What is #FollowFriday and how to do it correctly?

TGI #FollowFridayEvery Twitter user is familiar with the often used hashtag #FollowFriday or #FF which appears with weekly predictability on Fridays. But what is #FF about and how can you use it to promote people on your network and discover new people to follow?

Follow Friday emerged in the early days of Twitter as a way to express gratitude to people by helping them grow their follower counts. By tweeting out a short message of recommendation, including the #FollowFriday (or, later, the #FF) hashtag, Twitter users invented a powerful way to promote others who used the service effectively. Of course, like most community initiatives, #FollowFriday soon became a victim of its own success with spammers using the hashtag to promote spambots and others using it to promote friends and family regardless of whether they were good Twitter citizens or not. And, worst of all, some automated services now indiscriminately pump out a #FF tweet every Friday featuring a long list of user names, irrespective of whether they are good Tweeters or not.

To use FollowFriday effectively, you need to understand that it should be about QUALITY, not quantity. It’s far better to recommend one or two people with a short justification than to robotically tweet out a meaningless list of names. This sort of tweet is as commonplace as it is pointless:

Cross markDon’t do this:
Bad FF example

Conversely, @whatleydude gets it spot on in this example below:

CheckmarkDo do this:
Good FF example

A few other quick tips:

  • Be sure to start your tweet with #FollowFriday or #FF to indicate its purpose.
  • If you start with the @name of the person you’re recommending, the tweet will only go to those who already follow both you and the person you’re recommending, thereby completely defeating the purpose of the #FF!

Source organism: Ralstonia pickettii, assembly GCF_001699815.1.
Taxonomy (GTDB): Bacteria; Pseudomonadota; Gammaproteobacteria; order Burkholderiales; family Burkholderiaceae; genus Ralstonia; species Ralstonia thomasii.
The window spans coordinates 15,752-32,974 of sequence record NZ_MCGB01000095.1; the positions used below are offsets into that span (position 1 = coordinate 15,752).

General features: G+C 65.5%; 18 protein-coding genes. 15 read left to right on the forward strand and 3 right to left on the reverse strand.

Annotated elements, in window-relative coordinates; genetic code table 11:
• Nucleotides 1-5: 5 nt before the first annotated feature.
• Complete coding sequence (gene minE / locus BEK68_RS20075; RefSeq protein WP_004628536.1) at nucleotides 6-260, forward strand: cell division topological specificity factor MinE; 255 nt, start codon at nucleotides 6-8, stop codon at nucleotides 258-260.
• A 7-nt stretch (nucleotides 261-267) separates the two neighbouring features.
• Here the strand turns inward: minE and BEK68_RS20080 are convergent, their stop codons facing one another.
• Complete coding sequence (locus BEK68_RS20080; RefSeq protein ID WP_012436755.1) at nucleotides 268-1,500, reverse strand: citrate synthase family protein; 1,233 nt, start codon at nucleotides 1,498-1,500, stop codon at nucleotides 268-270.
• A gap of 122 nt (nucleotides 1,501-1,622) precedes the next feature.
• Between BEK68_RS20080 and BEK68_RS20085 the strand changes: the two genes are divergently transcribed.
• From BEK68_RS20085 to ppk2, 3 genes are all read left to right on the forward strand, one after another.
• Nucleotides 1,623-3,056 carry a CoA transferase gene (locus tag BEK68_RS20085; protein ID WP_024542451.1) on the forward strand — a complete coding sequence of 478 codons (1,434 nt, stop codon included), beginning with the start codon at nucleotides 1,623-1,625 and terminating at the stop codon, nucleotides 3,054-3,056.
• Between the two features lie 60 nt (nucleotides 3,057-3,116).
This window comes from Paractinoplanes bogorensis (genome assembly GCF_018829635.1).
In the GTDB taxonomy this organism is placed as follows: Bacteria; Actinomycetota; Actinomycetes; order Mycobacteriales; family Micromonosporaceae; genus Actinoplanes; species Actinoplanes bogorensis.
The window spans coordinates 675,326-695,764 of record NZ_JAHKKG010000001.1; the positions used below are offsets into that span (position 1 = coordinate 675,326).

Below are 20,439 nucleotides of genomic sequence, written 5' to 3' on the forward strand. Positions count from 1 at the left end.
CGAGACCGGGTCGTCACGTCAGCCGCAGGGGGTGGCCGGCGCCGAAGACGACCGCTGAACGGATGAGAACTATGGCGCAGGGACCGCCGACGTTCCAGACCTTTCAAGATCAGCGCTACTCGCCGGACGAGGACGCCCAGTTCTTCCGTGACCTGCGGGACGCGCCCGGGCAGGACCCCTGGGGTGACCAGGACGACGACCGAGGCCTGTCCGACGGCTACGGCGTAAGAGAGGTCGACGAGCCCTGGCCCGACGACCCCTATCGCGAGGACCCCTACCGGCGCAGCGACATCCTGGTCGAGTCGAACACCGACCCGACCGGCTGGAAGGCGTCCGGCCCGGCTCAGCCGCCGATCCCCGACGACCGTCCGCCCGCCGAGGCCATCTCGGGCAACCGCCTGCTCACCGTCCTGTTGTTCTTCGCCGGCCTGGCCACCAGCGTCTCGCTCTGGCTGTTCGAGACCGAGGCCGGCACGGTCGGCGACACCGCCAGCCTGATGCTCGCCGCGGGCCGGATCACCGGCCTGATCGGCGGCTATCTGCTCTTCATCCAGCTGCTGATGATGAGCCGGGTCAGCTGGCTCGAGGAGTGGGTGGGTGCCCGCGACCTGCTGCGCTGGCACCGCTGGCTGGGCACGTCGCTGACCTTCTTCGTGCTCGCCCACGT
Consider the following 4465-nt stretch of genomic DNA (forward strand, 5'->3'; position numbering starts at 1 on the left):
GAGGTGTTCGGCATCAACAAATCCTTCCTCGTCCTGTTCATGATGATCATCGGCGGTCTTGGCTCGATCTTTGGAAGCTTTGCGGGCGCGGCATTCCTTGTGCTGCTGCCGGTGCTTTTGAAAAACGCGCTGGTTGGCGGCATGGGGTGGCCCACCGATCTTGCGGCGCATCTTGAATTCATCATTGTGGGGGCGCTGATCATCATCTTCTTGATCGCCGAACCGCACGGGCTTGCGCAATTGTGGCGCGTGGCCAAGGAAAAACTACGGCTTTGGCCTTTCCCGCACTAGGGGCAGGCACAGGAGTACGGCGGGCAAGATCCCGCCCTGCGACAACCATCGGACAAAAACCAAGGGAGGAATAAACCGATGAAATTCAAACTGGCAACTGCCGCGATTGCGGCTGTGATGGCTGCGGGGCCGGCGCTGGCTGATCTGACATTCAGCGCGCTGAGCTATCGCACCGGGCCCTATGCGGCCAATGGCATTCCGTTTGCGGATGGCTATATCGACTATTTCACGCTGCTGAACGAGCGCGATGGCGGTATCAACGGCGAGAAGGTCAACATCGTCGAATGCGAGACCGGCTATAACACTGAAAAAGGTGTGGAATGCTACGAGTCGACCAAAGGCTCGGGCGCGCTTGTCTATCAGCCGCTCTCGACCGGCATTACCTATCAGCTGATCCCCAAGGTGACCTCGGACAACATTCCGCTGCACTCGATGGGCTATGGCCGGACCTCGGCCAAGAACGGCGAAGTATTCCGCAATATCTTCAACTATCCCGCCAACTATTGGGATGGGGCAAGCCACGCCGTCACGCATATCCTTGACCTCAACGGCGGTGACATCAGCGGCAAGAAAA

• Not all automated FollowFriday tools are bad. For example, http://followfridayhelper.com allows you to create personalised recommendations for people you’ve recently interacted with. But, annoyingly, it also allows you to create multi-person FollowFriday tweets too so be careful to select the right option.
  • Apps are also available on most mobile phone platforms that can remind you to create a FollowFriday message or even pre-schedule your tweets in advance. Again, be careful not to fall into the lazy automated multi-person tweet trap.
  • You can also use desktop tools like CoTweet and Tweetlater to pre-schedule your FollowFriday tweets if you wish.
  • Always include an explanation of why you recommend someone to help your followers decide if they might like to follow them as well.
  • Use FollowFriday in moderation. If you tweet #FF too often, your messages will start to lose their impact. Be highly selective and your followers will be more likely to thank you for the tips.

About Allister Frost

I'm a marketer who helps companies adapt and grow in our digital world. This site is the place where I share my thoughts about marketing, how it's evolving and what great marketers are doing. Let me know what you think.

Posted on May 6, 2011, in Digital Marketing, Social Media and tagged , , . Bookmark the permalink. 4 Comments.

  1. Great advice, Allister. I also find #MarketerMonday very productive.

  2. Automating #FF just defeats the purpose!

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  2. Pingback: What is #FF? | Deb's Answers

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